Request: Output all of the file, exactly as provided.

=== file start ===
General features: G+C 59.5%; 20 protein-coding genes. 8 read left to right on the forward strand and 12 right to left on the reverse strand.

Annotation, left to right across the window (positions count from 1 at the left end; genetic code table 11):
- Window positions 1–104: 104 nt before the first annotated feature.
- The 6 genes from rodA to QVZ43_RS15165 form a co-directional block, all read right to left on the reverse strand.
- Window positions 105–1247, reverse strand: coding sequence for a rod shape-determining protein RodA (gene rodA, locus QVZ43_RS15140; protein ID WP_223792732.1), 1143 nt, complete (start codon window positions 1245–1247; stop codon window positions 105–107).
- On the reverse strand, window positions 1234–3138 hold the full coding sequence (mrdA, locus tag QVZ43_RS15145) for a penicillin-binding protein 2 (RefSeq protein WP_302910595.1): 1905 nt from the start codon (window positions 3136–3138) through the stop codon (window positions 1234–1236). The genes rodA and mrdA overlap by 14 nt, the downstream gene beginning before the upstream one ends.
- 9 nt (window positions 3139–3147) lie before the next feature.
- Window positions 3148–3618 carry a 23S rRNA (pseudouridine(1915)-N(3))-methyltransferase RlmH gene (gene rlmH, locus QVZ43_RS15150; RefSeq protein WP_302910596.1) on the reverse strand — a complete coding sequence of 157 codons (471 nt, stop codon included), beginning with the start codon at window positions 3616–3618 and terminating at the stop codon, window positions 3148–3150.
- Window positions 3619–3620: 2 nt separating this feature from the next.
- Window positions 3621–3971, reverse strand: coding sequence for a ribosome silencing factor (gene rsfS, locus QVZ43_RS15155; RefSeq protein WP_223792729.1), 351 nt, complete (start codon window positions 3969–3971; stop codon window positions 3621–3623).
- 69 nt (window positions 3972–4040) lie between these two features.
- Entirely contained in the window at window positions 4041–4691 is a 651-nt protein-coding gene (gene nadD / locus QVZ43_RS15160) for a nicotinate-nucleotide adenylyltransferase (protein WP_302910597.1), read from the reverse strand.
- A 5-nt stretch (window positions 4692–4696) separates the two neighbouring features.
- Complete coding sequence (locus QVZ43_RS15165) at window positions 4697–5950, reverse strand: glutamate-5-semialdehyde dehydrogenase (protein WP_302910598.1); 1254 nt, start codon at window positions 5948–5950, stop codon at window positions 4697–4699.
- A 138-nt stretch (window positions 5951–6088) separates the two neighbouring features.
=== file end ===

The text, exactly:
General features: G+C 59.5%; 20 protein-coding genes. 8 read left to right on the forward strand and 12 right to left on the reverse strand.

Annotation, left to right across the window (positions count from 1 at the left end; genetic code table 11):
- Window positions 1–104: 104 nt before the first annotated feature.
- The 6 genes from rodA to QVZ43_RS15165 form a co-directional block, all read right to left on the reverse strand.
- Window positions 105–1247, reverse strand: coding sequence for a rod shape-determining protein RodA (gene rodA, locus QVZ43_RS15140; protein ID WP_223792732.1), 1143 nt, complete (start codon window positions 1245–1247; stop codon window positions 105–107).
- On the reverse strand, window positions 1234–3138 hold the full coding sequence (mrdA, locus tag QVZ43_RS15145) for a penicillin-binding protein 2 (RefSeq protein WP_302910595.1): 1905 nt from the start codon (window positions 3136–3138) through the stop codon (window positions 1234–1236). The genes rodA and mrdA overlap by 14 nt, the downstream gene beginning before the upstream one ends.
- 9 nt (window positions 3139–3147) lie before the next feature.
- Window positions 3148–3618 carry a 23S rRNA (pseudouridine(1915)-N(3))-methyltransferase RlmH gene (gene rlmH, locus QVZ43_RS15150; RefSeq protein WP_302910596.1) on the reverse strand — a complete coding sequence of 157 codons (471 nt, stop codon included), beginning with the start codon at window positions 3616–3618 and terminating at the stop codon, window positions 3148–3150.
- Window positions 3619–3620: 2 nt separating this feature from the next.
- Window positions 3621–3971, reverse strand: coding sequence for a ribosome silencing factor (gene rsfS, locus QVZ43_RS15155; RefSeq protein WP_223792729.1), 351 nt, complete (start codon window positions 3969–3971; stop codon window positions 3621–3623).
- 69 nt (window positions 3972–4040) lie between these two features.
- Entirely contained in the window at window positions 4041–4691 is a 651-nt protein-coding gene (gene nadD / locus QVZ43_RS15160) for a nicotinate-nucleotide adenylyltransferase (protein WP_302910597.1), read from the reverse strand.
- A 5-nt stretch (window positions 4692–4696) separates the two neighbouring features.
- Complete coding sequence (locus QVZ43_RS15165) at window positions 4697–5950, reverse strand: glutamate-5-semialdehyde dehydrogenase (protein WP_302910598.1); 1254 nt, start codon at window positions 5948–5950, stop codon at window positions 4697–4699.
- A 138-nt stretch (window positions 5951–6088) separates the two neighbouring features.